Gameplay 4
Controls 4
Graphics & Audio 3
Value For Money 4
Longevity 3

Super Blood Hockey attempts to instil new life (and not to mention spill fresh blood)into an old arcade game and bring the pace and violence of ice hockey to a new audience.  In a nod to the graphical style of Sensible Soccer, and with the same speed of play, it largely hits the mark with ..

Summary 3.6 good
Gameplay 0
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Graphics & Audio 0
Value For Money 0
Longevity 0
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Super Blood Hockey – Xbox One Review

Super Blood Hockey attempts to instil new life (and not to mention spill fresh blood)into an old arcade game and bring the pace and violence of ice hockey to a new audience.  In a nod to the graphical style of Sensible Soccer, and with the same speed of play, it largely hits the mark with simplistic game play meaning anyone can pick up a controller and get stuck in with the minimum of practice.  There is enough depth in the game modes to keep hockey fans entertained as well as being accessible enough for the casual player to enjoy, especially in multiplayer mode with some mates.

As in real hockey, the team is made up of different types of player, and you can mix and match them to suit your style of play.  Go for the agile, skillfull players with good shooting skills for your attack, and complement that with some big heavy cloggers in defence, as the bigger they are, the harder they hit, and this arcade style of play gives you as much pleasure, if not more, in smashing your opponents to a bloody pulp that it does in getting the puck in the net!

The game play is nice and simple and you have a brief tutorial with the coach to learn the few moves you need to master. Just direct your stick towards a team mate and press a button and you will ping an accurate pass across the ice, or tap another button to fire off a quick shot.  For power shots and passes hold the relevant buttons until you’ve built up the power, then unleash the shot, but at the expense of accuracy the harder you hit it.  When not in possession toggle through your players until the one you want to control is highlighted, line up against an opponent (doesnt have to be the man with the puck, that’s half the fun!) and press the button to check him.  Pull it off correctly and your opponent goes down and his blood spays across the ice.  Get as violent as you like, there are no penalties, and if you take down the same man often enough, you’ll and up with a big puch up between the two teams.  As they go at it with this flurry of violence, just mash the hit button and hope you can down all your opponents before they knock seven shades out of your own team.  When the blood has subsided, the losing team in the brawl will have one man stricken on the ice writhing around for quite a while, meaning the other team effectively is a man up and on a powerplay.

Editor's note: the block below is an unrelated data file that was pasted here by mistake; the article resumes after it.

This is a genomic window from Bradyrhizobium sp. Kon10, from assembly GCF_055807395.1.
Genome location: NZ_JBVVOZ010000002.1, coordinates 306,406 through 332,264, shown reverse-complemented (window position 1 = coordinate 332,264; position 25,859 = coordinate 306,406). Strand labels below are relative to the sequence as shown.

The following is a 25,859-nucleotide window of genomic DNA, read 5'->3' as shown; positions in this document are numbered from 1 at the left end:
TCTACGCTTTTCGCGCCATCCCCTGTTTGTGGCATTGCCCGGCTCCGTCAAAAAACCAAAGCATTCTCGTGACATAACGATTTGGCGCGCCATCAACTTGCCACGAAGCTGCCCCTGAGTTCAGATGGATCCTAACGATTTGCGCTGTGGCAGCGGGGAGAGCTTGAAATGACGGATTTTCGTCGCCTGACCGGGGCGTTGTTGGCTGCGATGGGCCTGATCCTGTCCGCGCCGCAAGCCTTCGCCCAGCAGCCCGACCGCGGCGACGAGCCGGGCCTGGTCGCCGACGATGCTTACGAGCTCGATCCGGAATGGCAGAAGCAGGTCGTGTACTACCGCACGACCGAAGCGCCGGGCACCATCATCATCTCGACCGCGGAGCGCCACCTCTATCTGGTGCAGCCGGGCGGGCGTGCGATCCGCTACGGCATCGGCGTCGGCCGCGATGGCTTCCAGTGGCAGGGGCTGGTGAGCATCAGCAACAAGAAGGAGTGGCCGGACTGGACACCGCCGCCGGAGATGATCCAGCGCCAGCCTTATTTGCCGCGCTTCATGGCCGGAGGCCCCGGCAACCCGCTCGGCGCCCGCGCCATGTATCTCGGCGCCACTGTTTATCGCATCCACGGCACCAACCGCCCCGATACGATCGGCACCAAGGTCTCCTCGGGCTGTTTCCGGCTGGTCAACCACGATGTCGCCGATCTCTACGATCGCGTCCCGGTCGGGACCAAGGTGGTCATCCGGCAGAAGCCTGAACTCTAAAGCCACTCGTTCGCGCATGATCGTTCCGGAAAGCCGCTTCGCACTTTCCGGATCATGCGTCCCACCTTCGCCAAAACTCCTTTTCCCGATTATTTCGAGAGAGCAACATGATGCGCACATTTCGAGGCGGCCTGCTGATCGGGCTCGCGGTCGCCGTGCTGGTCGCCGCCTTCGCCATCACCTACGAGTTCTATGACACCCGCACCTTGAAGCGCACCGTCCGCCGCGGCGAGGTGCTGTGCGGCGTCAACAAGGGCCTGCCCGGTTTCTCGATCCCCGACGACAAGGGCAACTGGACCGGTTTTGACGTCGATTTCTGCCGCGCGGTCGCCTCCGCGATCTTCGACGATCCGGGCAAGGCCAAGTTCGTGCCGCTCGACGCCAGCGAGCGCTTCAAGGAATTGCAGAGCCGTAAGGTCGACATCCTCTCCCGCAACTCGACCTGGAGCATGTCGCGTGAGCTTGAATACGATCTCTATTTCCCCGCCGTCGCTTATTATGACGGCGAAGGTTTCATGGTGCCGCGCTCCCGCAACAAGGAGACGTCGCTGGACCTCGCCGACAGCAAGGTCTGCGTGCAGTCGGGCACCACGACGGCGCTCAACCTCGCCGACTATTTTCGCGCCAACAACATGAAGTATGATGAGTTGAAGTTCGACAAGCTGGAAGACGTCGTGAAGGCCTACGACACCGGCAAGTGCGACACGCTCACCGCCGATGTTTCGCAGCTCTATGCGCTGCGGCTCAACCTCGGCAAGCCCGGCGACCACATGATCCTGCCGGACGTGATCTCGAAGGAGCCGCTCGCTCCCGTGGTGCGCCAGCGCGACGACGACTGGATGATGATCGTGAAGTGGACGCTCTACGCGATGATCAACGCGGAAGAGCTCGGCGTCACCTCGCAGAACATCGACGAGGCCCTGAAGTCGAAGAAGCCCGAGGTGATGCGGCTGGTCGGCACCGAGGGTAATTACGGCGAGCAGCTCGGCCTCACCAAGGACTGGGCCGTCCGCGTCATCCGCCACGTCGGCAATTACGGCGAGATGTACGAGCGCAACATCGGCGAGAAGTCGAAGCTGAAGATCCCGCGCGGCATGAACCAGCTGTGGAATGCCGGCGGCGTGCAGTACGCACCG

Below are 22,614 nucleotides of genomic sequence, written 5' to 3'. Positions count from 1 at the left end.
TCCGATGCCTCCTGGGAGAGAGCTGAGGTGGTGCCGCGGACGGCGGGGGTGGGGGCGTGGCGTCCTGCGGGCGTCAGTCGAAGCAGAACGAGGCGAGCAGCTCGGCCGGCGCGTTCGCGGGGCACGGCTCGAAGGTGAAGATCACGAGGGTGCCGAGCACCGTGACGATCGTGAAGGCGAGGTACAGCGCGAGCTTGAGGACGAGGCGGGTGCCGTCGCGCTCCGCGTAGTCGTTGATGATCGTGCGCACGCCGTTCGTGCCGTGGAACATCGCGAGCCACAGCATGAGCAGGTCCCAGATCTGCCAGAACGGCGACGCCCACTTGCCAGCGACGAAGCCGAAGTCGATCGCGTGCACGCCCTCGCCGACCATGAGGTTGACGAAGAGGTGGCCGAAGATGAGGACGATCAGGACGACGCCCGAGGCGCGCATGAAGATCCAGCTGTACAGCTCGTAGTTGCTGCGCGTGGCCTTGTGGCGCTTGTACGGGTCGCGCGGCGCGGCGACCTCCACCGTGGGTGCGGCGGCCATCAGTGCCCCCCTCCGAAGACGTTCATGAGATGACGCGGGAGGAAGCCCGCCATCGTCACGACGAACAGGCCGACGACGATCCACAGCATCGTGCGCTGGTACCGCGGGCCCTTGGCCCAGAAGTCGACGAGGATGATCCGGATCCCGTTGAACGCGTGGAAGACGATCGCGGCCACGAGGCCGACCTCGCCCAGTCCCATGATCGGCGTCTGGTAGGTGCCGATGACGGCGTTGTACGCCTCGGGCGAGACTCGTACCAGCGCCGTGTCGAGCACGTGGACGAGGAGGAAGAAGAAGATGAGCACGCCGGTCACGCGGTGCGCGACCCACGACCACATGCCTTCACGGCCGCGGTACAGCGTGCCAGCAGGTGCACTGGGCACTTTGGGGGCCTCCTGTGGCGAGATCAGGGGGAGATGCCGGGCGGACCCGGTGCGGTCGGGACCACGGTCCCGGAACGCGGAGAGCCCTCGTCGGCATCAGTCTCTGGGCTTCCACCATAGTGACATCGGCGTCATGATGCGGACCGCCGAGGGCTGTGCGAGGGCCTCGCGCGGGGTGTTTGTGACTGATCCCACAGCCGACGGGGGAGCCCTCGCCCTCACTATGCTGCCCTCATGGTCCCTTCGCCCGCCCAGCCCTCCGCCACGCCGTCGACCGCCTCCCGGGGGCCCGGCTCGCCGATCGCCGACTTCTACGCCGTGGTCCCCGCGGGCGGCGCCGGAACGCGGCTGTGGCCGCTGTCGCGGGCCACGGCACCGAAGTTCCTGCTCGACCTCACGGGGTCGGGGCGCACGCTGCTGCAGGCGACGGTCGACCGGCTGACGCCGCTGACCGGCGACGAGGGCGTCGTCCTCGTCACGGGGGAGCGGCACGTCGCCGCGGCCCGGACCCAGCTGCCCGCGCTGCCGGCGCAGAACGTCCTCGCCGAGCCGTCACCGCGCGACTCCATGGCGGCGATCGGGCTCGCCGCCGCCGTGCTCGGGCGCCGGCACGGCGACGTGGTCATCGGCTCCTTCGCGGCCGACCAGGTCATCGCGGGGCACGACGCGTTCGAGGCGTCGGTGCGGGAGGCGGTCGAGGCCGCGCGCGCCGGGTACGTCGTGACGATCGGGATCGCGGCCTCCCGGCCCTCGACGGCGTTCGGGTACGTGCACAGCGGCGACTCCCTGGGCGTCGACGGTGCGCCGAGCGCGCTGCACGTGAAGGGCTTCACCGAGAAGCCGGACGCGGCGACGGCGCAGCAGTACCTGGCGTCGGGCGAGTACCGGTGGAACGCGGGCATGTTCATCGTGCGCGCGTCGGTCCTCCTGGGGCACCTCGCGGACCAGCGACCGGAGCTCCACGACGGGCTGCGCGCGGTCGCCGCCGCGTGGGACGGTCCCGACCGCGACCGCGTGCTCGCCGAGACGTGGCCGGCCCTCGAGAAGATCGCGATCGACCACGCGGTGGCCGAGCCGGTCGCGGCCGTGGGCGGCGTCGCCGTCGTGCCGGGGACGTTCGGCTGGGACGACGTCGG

One drawback, particularly in Single player, is that the AI is a bit too good, even in easy mode.  The AI goalies are very alert and will save nearly every shot, whereas your own goalie isn’t half as lively.  It will proabably take a good few games before you can even tie with an AI team, let alone beat them, and I feel this could be a major turn ooff for the casual player.  This difficulty curve could’ve been handled much better by the developers, as it may put off players even attempting other modes such as franchise.